Key messages from Joanne’s talk were her assertion that technology is no longer the bottleneck, particularly now that conventional business models are under attack. Joanne also cited quantum computing as the key disruptor she sees coming through in the near future. It was particularly interesting to think about what she said about Tesla disrupting not because the company has designed a better, more affordable electric car, but because it is changing the game in terms of how individuals will access the power grid.
Following on from Bridget’s recognition that not all companies are any where near delivering on the velocity promise of DevOps and the subsequent happiness, key barriers Joanne identified include slow decision-making processes and conflicting goals embedded into many enterprises that have been around for a significant amount of time. She described “process madness” and how most enterprises “plan, do” and forget the “check, act” part of the PDCA cycle. She explained how many organizations have created walls of “no’s”—effectively, “Culture says no”; a sentiment shared by many individuals we spoke with after her session.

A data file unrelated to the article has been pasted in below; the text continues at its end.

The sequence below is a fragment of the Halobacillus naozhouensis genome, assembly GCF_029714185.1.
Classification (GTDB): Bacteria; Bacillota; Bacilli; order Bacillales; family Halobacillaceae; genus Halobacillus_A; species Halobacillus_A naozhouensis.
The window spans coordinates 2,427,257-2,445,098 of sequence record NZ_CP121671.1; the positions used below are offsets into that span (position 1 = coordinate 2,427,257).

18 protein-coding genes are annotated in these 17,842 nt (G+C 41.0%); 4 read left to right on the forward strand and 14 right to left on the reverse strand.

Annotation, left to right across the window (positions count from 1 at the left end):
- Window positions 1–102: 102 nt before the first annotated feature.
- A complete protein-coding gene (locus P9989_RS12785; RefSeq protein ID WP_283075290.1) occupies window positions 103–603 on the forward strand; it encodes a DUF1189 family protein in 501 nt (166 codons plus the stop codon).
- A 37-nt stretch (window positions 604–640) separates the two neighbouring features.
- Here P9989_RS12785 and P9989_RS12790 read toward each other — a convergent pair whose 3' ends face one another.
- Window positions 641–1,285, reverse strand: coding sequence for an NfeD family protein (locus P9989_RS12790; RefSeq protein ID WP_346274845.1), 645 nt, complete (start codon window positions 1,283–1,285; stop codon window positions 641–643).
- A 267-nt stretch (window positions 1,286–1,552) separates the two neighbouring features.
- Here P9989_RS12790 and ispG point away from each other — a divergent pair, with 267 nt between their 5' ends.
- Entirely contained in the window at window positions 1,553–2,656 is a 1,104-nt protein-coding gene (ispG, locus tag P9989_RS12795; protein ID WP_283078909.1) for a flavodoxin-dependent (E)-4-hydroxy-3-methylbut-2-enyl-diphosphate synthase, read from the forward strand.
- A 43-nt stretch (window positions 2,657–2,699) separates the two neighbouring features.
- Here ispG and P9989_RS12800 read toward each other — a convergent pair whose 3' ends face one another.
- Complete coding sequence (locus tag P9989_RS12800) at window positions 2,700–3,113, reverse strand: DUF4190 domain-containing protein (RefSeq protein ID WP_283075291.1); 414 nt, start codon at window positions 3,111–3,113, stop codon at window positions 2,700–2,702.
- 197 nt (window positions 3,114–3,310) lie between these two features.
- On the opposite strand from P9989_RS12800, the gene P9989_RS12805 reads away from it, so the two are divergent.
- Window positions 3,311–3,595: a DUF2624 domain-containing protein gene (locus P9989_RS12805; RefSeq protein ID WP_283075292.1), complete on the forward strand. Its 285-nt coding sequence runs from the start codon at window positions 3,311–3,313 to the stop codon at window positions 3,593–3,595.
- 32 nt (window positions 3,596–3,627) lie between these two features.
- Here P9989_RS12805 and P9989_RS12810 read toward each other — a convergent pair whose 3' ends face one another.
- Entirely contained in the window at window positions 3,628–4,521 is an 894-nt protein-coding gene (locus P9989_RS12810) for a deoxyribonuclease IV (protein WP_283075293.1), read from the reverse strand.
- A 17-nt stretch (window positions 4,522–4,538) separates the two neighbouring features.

A popular quote that was tweeted multiple times from Joanne was: “You only fail when you fail to learn.”
Speaking with organizations that are moving to agile and DevOps, many of them talk about their difficulties moving from project-centric thinking to product-centric thinking, a point reiterated by Joanne. She recommended the three horizons framework as a useful tool to plan and enact change while managing the current state. She also had some very useful advice for organizations trying to tackle regulatory requirements: “Understand the intent.” Organizations have a habit of misconceiving and conflating what the regulations say.
“The best code is that which you don’t write”—a bit like the advice to writers: “kill your darlings.” This is about being lean, planning properly and removing extraneous effort.